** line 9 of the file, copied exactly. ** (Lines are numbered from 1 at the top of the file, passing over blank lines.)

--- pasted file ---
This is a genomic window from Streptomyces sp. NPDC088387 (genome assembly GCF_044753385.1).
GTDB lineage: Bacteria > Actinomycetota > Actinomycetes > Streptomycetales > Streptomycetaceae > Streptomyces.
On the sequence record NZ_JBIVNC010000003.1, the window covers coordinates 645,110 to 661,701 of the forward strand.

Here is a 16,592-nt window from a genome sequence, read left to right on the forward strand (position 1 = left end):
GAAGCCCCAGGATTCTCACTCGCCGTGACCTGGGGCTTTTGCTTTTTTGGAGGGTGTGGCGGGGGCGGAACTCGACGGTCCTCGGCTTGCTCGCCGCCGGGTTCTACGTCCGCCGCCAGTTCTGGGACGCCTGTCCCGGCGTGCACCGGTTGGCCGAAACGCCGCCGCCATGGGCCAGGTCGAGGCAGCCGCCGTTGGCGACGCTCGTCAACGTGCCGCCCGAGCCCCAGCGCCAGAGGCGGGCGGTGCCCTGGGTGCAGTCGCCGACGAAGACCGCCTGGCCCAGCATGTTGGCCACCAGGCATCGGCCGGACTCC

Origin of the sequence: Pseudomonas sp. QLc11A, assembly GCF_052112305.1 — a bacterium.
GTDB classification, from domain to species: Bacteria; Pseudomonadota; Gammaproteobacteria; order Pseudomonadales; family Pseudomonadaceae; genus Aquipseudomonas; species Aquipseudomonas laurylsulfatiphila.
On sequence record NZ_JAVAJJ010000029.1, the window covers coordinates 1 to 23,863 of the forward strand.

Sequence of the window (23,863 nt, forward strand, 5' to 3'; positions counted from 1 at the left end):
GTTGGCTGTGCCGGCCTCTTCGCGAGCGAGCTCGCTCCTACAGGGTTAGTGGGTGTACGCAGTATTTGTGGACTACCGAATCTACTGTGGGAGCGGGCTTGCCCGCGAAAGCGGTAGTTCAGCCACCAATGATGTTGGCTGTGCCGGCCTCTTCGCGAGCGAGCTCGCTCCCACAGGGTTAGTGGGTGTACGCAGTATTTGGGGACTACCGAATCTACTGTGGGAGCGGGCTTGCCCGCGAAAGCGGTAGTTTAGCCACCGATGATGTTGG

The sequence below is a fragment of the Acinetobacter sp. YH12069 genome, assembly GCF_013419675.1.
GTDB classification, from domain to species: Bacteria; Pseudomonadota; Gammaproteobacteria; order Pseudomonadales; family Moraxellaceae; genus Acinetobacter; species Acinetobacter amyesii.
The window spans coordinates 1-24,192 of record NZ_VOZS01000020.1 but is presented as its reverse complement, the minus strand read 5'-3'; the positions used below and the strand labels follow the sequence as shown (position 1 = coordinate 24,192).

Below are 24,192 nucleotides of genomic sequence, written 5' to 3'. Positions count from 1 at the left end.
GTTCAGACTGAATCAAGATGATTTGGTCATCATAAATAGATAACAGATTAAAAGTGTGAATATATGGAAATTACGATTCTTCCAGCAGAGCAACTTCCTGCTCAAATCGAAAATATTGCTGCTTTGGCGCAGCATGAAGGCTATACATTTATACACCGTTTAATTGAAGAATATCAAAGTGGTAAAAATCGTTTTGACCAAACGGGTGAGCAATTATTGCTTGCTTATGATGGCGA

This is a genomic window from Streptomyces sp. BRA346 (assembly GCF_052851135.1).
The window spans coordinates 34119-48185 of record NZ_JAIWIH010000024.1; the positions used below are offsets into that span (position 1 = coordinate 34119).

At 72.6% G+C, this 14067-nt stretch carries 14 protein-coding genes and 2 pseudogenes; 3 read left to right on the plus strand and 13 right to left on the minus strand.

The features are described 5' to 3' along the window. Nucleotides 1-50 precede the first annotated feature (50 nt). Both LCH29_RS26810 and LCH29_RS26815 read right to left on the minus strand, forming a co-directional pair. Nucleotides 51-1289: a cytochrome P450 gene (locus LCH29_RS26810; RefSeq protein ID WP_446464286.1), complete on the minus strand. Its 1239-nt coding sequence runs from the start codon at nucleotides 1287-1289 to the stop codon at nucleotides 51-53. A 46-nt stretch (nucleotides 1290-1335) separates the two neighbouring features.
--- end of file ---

Sequence of the window (23,863 nt, forward strand, 5' to 3'; positions counted from 1 at the left end):